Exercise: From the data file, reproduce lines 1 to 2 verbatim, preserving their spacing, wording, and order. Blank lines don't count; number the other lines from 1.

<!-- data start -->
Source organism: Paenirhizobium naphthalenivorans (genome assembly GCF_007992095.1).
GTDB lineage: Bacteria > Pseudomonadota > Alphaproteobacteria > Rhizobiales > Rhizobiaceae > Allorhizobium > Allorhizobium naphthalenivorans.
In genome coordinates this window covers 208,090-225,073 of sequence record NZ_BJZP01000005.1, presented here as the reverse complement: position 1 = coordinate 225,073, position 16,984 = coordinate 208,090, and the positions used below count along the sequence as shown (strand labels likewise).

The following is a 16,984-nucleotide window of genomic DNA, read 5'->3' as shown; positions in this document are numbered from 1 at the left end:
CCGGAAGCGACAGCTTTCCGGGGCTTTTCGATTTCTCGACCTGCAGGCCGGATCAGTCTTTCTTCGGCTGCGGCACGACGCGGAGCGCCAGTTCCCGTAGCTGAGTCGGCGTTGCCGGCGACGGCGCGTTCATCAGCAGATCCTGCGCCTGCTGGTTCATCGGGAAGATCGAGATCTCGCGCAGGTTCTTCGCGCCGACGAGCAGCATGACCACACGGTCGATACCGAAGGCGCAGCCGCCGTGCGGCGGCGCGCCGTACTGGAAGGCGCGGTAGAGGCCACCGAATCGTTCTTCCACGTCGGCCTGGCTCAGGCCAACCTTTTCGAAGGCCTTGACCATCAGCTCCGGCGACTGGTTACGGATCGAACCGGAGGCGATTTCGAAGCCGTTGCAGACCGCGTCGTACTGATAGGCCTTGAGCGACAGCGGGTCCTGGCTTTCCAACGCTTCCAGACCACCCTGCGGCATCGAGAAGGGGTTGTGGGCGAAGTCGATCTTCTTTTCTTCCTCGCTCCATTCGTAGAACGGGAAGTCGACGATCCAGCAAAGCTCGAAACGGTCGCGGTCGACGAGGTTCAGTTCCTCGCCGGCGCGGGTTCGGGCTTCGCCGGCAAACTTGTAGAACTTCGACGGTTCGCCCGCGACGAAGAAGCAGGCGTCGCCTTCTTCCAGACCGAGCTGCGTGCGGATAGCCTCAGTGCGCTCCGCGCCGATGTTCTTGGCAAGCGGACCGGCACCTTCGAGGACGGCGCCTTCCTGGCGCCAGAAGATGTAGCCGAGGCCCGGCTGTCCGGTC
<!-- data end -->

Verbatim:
Source organism: Paenirhizobium naphthalenivorans (genome assembly GCF_007992095.1).
GTDB lineage: Bacteria > Pseudomonadota > Alphaproteobacteria > Rhizobiales > Rhizobiaceae > Allorhizobium > Allorhizobium naphthalenivorans.